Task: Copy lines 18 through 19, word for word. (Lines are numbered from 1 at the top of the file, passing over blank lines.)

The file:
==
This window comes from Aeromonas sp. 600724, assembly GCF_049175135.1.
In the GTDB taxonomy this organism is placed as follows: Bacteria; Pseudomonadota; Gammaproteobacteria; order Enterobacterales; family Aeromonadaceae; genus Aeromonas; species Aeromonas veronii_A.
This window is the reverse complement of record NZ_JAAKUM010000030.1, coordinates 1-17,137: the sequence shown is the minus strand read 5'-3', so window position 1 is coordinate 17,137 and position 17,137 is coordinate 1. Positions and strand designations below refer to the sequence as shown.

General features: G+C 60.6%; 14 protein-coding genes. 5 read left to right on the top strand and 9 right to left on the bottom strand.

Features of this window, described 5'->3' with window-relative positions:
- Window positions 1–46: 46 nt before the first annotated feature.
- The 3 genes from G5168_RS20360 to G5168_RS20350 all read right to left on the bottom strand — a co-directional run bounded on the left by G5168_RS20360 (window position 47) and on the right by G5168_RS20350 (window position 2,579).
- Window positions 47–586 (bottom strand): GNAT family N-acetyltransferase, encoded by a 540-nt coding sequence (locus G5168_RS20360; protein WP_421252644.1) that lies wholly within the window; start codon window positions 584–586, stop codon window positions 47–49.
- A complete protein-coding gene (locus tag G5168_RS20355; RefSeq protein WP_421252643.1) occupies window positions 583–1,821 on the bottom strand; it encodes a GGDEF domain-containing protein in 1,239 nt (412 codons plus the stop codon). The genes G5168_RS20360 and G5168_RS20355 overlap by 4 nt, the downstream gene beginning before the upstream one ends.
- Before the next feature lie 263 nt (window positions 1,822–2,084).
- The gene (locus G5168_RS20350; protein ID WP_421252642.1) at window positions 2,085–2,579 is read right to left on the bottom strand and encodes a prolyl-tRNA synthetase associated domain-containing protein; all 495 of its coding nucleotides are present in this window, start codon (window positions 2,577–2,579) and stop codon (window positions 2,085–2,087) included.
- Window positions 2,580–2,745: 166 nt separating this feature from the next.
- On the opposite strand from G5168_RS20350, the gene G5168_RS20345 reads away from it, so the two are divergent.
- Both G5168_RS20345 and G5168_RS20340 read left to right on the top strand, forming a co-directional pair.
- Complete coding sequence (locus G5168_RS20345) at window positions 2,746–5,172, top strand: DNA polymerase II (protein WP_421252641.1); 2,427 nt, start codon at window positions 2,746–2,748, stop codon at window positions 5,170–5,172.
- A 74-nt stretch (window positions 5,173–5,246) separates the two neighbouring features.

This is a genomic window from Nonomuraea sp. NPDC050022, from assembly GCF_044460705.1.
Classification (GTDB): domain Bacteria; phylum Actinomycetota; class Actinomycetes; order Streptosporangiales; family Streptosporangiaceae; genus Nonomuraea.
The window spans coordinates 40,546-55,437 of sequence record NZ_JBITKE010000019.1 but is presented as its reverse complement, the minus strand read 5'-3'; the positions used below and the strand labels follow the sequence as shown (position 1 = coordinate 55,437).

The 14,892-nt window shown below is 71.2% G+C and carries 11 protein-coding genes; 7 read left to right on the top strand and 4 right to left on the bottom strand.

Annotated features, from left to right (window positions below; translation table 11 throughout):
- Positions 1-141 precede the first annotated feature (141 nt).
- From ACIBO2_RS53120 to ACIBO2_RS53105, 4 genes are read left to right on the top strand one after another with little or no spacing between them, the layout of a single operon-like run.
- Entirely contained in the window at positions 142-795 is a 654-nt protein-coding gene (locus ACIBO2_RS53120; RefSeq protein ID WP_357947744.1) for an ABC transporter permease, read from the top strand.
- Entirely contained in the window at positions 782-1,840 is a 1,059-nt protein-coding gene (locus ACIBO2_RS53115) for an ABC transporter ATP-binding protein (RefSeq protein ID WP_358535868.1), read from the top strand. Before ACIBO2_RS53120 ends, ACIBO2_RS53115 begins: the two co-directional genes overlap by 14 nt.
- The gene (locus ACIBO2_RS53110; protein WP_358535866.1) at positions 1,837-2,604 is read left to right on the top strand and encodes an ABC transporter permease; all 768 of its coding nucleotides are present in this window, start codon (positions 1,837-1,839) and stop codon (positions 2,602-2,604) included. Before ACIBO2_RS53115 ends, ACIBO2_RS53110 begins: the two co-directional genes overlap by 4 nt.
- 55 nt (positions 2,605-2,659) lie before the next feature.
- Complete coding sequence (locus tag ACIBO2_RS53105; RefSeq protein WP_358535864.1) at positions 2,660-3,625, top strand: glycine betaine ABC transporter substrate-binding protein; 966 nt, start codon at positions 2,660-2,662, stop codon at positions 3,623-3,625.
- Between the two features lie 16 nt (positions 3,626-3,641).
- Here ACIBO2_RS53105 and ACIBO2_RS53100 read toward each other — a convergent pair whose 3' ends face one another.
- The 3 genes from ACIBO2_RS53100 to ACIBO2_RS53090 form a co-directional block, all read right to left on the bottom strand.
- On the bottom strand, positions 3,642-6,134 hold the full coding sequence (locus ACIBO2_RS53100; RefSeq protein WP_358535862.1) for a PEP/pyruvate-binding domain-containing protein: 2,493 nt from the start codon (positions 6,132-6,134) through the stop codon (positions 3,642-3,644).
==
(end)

Classification (GTDB): domain Bacteria; phylum Actinomycetota; class Actinomycetes; order Streptosporangiales; family Streptosporangiaceae; genus Nonomuraea.
The window spans coordinates 40,546-55,437 of sequence record NZ_JBITKE010000019.1 but is presented as its reverse complement, the minus strand read 5'-3'; the positions used below and the strand labels follow the sequence as shown (position 1 = coordinate 55,437).